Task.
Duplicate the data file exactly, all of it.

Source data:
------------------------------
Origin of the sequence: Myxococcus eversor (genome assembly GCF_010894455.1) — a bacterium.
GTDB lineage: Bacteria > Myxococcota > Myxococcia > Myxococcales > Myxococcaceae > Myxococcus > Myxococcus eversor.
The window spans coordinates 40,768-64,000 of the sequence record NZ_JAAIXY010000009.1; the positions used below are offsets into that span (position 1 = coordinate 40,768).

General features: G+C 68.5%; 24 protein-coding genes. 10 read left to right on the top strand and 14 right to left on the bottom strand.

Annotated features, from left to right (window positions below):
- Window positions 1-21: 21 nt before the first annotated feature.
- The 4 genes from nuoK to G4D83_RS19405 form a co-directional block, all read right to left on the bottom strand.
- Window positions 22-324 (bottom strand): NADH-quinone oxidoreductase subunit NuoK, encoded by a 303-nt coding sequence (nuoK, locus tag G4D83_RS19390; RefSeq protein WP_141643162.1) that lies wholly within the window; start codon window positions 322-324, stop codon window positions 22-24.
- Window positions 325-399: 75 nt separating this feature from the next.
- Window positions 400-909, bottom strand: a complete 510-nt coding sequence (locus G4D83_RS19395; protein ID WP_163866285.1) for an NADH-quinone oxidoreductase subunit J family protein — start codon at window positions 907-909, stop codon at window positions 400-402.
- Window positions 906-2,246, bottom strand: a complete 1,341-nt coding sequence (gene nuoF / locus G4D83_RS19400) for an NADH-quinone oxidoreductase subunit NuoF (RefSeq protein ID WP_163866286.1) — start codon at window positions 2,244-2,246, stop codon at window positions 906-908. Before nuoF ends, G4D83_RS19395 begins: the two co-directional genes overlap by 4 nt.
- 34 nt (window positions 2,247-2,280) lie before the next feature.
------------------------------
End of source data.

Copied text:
Origin of the sequence: Myxococcus eversor (genome assembly GCF_010894455.1) — a bacterium.
GTDB lineage: Bacteria > Myxococcota > Myxococcia > Myxococcales > Myxococcaceae > Myxococcus > Myxococcus eversor.
The window spans coordinates 40,768-64,000 of the sequence record NZ_JAAIXY010000009.1; the positions used below are offsets into that span (position 1 = coordinate 40,768).

General features: G+C 68.5%; 24 protein-coding genes. 10 read left to right on the top strand and 14 right to left on the bottom strand.

Annotated features, from left to right (window positions below):
- Window positions 1-21: 21 nt before the first annotated feature.
- The 4 genes from nuoK to G4D83_RS19405 form a co-directional block, all read right to left on the bottom strand.
- Window positions 22-324 (bottom strand): NADH-quinone oxidoreductase subunit NuoK, encoded by a 303-nt coding sequence (nuoK, locus tag G4D83_RS19390; RefSeq protein WP_141643162.1) that lies wholly within the window; start codon window positions 322-324, stop codon window positions 22-24.
- Window positions 325-399: 75 nt separating this feature from the next.
- Window positions 400-909, bottom strand: a complete 510-nt coding sequence (locus G4D83_RS19395; protein ID WP_163866285.1) for an NADH-quinone oxidoreductase subunit J family protein — start codon at window positions 907-909, stop codon at window positions 400-402.
- Window positions 906-2,246, bottom strand: a complete 1,341-nt coding sequence (gene nuoF / locus G4D83_RS19400) for an NADH-quinone oxidoreductase subunit NuoF (RefSeq protein ID WP_163866286.1) — start codon at window positions 2,244-2,246, stop codon at window positions 906-908. Before nuoF ends, G4D83_RS19395 begins: the two co-directional genes overlap by 4 nt.
- 34 nt (window positions 2,247-2,280) lie before the next feature.